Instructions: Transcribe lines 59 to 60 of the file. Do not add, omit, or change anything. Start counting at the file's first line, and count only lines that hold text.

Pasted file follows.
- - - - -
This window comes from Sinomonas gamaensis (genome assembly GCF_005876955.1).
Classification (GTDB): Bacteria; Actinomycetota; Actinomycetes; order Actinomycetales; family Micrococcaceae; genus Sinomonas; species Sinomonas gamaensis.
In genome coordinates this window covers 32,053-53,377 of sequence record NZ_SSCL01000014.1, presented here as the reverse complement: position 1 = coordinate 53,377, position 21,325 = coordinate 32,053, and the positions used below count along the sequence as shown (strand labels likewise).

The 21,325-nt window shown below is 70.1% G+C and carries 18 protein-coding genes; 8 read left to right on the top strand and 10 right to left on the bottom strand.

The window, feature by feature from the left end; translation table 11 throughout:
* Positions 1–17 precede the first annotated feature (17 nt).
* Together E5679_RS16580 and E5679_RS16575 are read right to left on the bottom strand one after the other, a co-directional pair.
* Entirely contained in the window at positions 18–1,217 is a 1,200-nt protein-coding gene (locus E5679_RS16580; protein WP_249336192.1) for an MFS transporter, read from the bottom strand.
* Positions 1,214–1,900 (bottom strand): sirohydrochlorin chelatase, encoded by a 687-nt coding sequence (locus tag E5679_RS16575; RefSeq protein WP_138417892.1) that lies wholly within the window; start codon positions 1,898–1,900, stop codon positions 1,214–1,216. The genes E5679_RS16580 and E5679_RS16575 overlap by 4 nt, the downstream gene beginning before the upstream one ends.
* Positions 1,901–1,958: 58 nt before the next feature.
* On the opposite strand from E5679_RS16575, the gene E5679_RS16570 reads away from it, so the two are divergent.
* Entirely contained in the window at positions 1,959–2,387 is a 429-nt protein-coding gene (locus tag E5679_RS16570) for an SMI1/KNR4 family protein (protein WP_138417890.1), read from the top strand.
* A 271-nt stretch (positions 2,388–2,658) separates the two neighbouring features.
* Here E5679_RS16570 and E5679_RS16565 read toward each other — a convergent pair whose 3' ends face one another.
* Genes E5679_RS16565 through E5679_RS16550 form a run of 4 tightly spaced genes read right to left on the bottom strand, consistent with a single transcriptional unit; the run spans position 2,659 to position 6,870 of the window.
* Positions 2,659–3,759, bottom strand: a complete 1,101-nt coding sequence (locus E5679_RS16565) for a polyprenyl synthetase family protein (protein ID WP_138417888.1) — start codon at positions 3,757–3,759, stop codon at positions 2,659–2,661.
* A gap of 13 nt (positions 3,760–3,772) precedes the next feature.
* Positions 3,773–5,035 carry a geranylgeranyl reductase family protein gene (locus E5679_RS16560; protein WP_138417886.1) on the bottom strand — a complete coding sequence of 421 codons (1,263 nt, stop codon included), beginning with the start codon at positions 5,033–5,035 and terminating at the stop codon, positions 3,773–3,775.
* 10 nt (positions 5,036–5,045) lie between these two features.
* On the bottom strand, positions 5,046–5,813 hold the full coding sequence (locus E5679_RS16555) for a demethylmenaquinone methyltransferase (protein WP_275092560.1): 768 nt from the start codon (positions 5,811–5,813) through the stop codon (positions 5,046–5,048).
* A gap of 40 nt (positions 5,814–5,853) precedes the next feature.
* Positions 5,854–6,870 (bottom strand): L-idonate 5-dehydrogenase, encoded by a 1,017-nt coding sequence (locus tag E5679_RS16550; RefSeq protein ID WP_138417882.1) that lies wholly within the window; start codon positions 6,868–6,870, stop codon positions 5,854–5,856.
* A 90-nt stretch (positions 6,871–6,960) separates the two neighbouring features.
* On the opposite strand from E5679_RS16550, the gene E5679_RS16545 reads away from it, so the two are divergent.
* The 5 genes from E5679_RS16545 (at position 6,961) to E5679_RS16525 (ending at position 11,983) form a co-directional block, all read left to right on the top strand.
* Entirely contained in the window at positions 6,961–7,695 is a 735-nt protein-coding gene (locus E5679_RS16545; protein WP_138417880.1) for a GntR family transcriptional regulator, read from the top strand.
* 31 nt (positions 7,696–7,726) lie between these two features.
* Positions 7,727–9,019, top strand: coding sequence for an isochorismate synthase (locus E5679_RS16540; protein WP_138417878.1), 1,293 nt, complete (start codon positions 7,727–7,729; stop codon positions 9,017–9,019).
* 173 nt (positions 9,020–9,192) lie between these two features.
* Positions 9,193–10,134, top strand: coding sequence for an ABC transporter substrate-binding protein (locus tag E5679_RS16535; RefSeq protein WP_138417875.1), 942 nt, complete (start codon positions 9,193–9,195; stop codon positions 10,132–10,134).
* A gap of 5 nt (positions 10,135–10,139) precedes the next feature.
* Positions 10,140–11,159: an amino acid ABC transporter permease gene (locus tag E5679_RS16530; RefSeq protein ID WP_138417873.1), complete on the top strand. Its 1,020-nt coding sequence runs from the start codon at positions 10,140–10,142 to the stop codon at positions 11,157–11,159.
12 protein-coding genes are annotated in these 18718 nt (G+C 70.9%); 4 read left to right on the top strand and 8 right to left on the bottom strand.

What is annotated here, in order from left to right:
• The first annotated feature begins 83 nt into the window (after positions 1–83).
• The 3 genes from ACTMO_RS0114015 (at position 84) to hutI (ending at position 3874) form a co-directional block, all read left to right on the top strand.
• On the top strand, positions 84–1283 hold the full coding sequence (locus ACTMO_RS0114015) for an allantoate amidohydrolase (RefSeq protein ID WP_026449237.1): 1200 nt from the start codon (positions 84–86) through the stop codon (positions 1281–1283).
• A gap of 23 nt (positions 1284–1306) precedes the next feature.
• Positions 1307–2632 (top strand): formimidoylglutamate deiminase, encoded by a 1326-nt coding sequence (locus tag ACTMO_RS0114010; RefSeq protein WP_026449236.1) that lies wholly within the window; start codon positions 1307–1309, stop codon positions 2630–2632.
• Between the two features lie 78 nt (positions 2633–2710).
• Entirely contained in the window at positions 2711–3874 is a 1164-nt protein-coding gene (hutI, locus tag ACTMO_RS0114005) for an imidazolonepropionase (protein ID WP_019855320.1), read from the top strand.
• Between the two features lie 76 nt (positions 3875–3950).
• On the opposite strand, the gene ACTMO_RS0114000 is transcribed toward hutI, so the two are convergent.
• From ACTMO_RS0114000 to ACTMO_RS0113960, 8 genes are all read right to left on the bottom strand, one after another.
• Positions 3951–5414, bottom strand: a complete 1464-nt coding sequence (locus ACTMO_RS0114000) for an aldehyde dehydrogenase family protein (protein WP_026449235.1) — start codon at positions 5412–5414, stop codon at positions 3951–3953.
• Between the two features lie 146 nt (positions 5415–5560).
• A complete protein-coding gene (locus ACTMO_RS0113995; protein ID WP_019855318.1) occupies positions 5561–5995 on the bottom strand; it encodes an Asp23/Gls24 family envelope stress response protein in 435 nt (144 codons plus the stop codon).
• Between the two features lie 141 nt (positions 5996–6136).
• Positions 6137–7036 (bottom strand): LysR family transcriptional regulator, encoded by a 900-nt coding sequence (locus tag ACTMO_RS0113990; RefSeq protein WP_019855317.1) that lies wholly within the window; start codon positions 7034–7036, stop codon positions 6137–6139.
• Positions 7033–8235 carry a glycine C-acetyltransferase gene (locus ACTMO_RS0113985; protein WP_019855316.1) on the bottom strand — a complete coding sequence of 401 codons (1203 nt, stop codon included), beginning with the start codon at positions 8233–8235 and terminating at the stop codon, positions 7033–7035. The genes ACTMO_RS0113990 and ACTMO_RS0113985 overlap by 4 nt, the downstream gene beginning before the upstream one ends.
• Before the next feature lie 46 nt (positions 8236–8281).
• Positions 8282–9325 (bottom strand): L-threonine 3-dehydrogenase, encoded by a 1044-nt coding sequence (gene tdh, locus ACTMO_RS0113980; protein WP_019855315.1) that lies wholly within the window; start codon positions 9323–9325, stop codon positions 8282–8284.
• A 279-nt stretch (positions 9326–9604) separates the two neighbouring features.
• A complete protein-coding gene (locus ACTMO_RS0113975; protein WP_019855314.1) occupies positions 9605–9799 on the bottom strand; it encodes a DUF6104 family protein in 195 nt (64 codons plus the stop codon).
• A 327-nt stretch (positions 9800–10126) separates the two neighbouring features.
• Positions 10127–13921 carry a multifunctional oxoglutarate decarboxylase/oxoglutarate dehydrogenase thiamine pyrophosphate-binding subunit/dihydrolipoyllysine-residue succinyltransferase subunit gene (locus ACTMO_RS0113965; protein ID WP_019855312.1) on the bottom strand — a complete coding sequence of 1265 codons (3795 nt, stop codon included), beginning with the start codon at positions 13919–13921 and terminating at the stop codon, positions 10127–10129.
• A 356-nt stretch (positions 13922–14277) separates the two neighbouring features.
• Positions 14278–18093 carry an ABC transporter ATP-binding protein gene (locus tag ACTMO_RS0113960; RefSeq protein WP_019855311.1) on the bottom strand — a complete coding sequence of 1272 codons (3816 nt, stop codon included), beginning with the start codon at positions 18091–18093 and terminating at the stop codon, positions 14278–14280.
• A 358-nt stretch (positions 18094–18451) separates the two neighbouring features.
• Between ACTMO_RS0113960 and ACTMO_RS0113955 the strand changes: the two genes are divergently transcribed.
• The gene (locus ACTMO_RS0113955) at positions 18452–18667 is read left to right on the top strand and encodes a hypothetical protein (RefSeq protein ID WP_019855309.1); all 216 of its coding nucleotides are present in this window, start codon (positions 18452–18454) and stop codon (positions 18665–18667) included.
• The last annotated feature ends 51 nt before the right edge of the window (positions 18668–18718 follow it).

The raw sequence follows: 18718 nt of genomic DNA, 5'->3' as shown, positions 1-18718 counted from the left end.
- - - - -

• A 358-nt stretch (positions 18094–18451) separates the two neighbouring features.
• Between ACTMO_RS0113960 and ACTMO_RS0113955 the strand changes: the two genes are divergently transcribed.